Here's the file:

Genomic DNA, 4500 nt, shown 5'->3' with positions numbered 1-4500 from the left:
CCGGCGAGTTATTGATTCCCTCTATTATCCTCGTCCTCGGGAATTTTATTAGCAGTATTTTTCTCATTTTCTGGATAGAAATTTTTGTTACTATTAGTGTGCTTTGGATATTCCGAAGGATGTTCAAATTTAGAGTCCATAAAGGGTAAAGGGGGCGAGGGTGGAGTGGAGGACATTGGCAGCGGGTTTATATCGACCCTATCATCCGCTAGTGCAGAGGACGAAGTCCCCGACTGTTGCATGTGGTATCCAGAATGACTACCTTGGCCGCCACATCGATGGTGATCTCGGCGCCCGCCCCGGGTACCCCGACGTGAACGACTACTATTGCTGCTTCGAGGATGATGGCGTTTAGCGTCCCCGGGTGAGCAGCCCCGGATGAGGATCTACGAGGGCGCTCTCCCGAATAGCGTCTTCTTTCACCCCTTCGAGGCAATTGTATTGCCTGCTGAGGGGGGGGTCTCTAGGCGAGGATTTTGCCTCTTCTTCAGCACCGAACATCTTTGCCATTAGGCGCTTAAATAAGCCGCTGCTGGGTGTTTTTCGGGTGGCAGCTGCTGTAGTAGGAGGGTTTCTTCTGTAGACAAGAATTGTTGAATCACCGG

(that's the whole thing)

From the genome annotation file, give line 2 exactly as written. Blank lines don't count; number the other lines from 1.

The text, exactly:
CCGGCGAGTTATTGATTCCCTCTATTATCCTCGTCCTCGGGAATTTTATTAGCAGTATTTTTCTCATTTTCTGGATAGAAATTTTTGTTACTATTAGTGTGCTTTGGATATTCCGAAGGATGTTCAAATTTAGAGTCCATAAAGGGTAAAGGGGGCGAGGGTGGAGTGGAGGACATTGGCAGCGGGTTTATATCGACCCTATCATCCGCTAGTGCAGAGGACGAAGTCCCCGACTGTTGCATGTGGTATCCAGAATGACTACCTTGGCCGCCACATCGATGGTGATCTCGGCGCCCGCCCCGGGTACCCCGACGTGAACGACTACTATTGCTGCTTCGAGGATGATGGCGTTTAGCGTCCCCGGGTGAGCAGCCCCGGATGAGGATCTACGAGGGCGCTCTCCCGAATAGCGTCTTCTTTCACCCCTTCGAGGCAATTGTATTGCCTGCTGAGGGGGGGGTCTCTAGGCGAGGATTTTGCCTCTTCTTCAGCACCGAACATCTTTGCCATTAGGCGCTTAAATAAGCCGCTGCTGGGTGTTTTTCGGGTGGCAGCTGCTGTAGTAGGAGGGTTTCTTCTGTAGACAAGAATTGTTGAATCACCGG